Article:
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    1. Milisa- Thank you. The coverlet is by Donna Karan, but unfortunately it is discontinued.

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  35. How wonderful that youhave shared the stories of the balusters!!! I loved reading this. I also love every single one you have in yor home. I remember that HG commercial:) I actually have done that too when I ahve gotten something like that at HG!!! LOVED the pictures of the demolition of the building in Singapore!! XO, Pinky

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  36. Beautiful balusters. Everywhere they look fabulous. The terrace is so pretty with the table.

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  37. They are fantastic Joan... i just bought a few to convert to lamps for my little project in St Remy... I agree, they make the prettiest lamps...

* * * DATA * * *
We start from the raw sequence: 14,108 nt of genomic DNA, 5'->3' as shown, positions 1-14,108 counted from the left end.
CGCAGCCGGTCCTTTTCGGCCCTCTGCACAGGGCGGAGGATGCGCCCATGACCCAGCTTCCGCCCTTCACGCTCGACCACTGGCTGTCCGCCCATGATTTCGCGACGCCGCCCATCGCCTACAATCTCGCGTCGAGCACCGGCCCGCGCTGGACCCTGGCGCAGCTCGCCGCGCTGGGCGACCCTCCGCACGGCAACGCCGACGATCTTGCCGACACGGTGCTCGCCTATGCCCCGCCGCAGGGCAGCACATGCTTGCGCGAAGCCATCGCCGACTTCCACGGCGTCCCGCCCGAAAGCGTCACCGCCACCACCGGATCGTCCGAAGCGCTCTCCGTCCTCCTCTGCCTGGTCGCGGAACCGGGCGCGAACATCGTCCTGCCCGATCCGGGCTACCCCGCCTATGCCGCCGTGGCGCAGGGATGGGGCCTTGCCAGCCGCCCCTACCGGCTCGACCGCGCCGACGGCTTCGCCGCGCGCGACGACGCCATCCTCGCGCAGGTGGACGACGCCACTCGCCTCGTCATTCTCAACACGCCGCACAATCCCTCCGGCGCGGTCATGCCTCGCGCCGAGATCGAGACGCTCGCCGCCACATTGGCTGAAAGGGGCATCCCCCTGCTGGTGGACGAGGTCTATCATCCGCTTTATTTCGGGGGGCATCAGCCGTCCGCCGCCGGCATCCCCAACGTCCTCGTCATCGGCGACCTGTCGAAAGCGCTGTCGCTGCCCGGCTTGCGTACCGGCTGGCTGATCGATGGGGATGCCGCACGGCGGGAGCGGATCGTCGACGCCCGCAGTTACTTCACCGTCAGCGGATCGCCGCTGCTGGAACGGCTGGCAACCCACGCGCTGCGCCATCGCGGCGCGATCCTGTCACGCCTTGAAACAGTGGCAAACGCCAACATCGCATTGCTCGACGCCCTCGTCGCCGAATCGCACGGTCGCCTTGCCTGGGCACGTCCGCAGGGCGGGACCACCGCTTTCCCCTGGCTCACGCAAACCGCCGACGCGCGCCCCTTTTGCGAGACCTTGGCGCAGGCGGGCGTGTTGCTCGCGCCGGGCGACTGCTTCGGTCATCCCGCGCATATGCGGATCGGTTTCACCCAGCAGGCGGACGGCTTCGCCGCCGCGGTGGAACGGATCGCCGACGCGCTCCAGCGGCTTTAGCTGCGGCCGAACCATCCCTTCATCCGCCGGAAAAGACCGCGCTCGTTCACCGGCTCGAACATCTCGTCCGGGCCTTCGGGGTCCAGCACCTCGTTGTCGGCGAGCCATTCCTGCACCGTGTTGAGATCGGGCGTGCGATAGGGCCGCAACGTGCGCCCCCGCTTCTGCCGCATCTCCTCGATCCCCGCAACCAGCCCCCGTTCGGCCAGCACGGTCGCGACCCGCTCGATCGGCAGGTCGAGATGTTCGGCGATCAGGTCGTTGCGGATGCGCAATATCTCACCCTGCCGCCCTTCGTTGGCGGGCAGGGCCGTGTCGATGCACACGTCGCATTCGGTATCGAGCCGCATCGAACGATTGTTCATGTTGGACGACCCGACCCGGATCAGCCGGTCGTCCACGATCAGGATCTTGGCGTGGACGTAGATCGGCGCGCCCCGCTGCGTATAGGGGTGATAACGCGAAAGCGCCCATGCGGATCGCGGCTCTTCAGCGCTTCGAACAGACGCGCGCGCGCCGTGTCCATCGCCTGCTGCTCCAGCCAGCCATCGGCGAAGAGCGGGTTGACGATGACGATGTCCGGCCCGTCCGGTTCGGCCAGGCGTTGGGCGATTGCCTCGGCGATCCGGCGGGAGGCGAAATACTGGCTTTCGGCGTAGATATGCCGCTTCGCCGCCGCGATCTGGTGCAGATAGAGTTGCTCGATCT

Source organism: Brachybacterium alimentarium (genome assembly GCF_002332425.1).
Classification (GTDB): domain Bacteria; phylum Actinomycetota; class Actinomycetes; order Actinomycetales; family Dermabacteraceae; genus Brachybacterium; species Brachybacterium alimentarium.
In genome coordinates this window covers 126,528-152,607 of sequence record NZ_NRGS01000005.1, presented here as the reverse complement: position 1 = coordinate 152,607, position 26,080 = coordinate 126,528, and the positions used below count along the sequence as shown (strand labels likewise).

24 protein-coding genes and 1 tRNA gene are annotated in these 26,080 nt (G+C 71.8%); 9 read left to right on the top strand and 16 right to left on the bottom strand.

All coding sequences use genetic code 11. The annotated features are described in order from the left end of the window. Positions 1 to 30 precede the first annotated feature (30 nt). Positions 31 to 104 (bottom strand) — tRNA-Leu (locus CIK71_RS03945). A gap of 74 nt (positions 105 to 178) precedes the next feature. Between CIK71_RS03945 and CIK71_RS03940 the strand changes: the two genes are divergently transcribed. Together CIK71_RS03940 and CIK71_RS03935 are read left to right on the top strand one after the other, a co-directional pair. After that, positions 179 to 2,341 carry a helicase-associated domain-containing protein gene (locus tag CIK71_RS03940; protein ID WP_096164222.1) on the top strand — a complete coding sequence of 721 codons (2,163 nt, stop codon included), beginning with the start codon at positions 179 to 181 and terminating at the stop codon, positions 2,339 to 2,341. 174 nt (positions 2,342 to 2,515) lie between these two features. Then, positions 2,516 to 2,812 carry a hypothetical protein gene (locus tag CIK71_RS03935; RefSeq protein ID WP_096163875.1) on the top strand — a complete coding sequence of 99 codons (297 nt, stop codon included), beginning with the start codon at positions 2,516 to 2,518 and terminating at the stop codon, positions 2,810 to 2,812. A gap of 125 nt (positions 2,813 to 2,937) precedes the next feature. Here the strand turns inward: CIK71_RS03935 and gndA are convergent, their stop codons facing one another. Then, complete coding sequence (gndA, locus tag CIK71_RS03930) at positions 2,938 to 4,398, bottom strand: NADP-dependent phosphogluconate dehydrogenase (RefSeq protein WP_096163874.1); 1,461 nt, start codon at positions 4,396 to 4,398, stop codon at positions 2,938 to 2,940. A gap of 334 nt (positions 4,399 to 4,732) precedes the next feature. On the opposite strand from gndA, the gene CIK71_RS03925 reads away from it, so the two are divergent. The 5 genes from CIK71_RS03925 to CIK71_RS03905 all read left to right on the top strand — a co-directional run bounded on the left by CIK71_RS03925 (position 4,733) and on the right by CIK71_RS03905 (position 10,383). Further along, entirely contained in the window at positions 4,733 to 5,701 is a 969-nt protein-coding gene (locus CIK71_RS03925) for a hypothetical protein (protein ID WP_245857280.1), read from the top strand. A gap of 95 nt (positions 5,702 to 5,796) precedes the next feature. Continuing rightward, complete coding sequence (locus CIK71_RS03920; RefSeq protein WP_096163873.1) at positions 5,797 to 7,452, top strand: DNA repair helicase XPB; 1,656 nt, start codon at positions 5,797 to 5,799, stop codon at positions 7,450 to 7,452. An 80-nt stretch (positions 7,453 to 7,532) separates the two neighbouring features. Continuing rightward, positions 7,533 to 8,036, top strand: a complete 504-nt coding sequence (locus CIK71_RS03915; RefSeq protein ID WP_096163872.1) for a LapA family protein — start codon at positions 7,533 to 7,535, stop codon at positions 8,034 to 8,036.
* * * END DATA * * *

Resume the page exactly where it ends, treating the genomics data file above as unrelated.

Yours are gorgeous... xv

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  38. Hi Joan
    What fabulous stories attached to the balusters.So pretty and unique.
    Kind Regards
    Karen

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  39. Love the green (teal) colours...so beautiful, the lamps are stunning...simple and strong. ciao Z

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  40. Now, I', on the hunt for these beauties too. Do you have any suggestions? Love your inspirational stories.

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  41. Would love to be a sponsor, could not find our email.
    Can you
    Email me your contact please
    Thanks in advance
    Jamie Herzlinger

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    Replies
    1. hi Jamie,
      I looked on your profile, but don't see your email address to send to... my address is fortheloveofahouse@comcast.net